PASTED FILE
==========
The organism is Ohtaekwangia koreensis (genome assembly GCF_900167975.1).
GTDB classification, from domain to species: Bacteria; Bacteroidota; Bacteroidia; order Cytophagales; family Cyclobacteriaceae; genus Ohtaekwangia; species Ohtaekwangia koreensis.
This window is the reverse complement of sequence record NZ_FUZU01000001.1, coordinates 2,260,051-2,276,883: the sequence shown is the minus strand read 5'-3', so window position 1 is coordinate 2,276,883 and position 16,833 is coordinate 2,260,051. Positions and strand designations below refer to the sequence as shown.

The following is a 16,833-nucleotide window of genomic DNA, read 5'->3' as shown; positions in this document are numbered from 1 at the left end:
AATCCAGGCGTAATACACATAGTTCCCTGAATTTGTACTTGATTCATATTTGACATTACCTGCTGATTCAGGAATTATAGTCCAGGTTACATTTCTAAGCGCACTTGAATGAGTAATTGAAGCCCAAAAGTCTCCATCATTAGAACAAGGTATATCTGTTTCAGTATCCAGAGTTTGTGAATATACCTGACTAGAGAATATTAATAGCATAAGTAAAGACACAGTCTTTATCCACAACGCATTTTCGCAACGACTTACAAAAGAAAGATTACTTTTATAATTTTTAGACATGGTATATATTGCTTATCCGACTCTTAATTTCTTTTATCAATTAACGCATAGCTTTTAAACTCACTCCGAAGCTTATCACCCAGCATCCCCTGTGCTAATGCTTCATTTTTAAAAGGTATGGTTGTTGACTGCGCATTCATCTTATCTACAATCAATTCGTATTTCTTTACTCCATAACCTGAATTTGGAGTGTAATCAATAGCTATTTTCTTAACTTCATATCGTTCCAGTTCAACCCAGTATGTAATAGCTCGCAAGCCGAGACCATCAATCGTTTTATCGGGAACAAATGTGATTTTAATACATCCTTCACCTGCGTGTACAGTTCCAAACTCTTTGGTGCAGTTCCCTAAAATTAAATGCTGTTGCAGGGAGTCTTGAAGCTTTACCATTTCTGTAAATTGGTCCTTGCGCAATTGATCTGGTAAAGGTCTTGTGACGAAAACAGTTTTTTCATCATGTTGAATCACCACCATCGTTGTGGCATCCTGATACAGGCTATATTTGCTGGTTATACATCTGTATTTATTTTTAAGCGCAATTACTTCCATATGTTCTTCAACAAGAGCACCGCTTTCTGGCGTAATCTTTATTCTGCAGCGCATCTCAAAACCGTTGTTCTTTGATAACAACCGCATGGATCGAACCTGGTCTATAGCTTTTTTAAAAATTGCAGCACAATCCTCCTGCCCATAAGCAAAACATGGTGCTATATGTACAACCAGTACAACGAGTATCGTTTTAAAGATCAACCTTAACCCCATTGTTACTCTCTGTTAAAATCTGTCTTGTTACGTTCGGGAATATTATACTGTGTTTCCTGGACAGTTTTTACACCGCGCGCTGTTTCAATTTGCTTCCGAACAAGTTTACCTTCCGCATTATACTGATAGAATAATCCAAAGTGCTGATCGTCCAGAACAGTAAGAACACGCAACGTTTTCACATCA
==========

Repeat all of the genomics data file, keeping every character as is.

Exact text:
The organism is Ohtaekwangia koreensis (genome assembly GCF_900167975.1).
GTDB classification, from domain to species: Bacteria; Bacteroidota; Bacteroidia; order Cytophagales; family Cyclobacteriaceae; genus Ohtaekwangia; species Ohtaekwangia koreensis.
This window is the reverse complement of sequence record NZ_FUZU01000001.1, coordinates 2,260,051-2,276,883: the sequence shown is the minus strand read 5'-3', so window position 1 is coordinate 2,276,883 and position 16,833 is coordinate 2,260,051. Positions and strand designations below refer to the sequence as shown.

The following is a 16,833-nucleotide window of genomic DNA, read 5'->3' as shown; positions in this document are numbered from 1 at the left end:
AATCCAGGCGTAATACACATAGTTCCCTGAATTTGTACTTGATTCATATTTGACATTACCTGCTGATTCAGGAATTATAGTCCAGGTTACATTTCTAAGCGCACTTGAATGAGTAATTGAAGCCCAAAAGTCTCCATCATTAGAACAAGGTATATCTGTTTCAGTATCCAGAGTTTGTGAATATACCTGACTAGAGAATATTAATAGCATAAGTAAAGACACAGTCTTTATCCACAACGCATTTTCGCAACGACTTACAAAAGAAAGATTACTTTTATAATTTTTAGACATGGTATATATTGCTTATCCGACTCTTAATTTCTTTTATCAATTAACGCATAGCTTTTAAACTCACTCCGAAGCTTATCACCCAGCATCCCCTGTGCTAATGCTTCATTTTTAAAAGGTATGGTTGTTGACTGCGCATTCATCTTATCTACAATCAATTCGTATTTCTTTACTCCATAACCTGAATTTGGAGTGTAATCAATAGCTATTTTCTTAACTTCATATCGTTCCAGTTCAACCCAGTATGTAATAGCTCGCAAGCCGAGACCATCAATCGTTTTATCGGGAACAAATGTGATTTTAATACATCCTTCACCTGCGTGTACAGTTCCAAACTCTTTGGTGCAGTTCCCTAAAATTAAATGCTGTTGCAGGGAGTCTTGAAGCTTTACCATTTCTGTAAATTGGTCCTTGCGCAATTGATCTGGTAAAGGTCTTGTGACGAAAACAGTTTTTTCATCATGTTGAATCACCACCATCGTTGTGGCATCCTGATACAGGCTATATTTGCTGGTTATACATCTGTATTTATTTTTAAGCGCAATTACTTCCATATGTTCTTCAACAAGAGCACCGCTTTCTGGCGTAATCTTTATTCTGCAGCGCATCTCAAAACCGTTGTTCTTTGATAACAACCGCATGGATCGAACCTGGTCTATAGCTTTTTTAAAAATTGCAGCACAATCCTCCTGCCCATAAGCAAAACATGGTGCTATATGTACAACCAGTACAACGAGTATCGTTTTAAAGATCAACCTTAACCCCATTGTTACTCTCTGTTAAAATCTGTCTTGTTACGTTCGGGAATATTATACTGTGTTTCCTGGACAGTTTTTACACCGCGCGCTGTTTCAATTTGCTTCCGAACAAGTTTACCTTCCGCATTATACTGATAGAATAATCCAAAGTGCTGATCGTCCAGAACAGTAAGAACACGCAACGTTTTCACATCA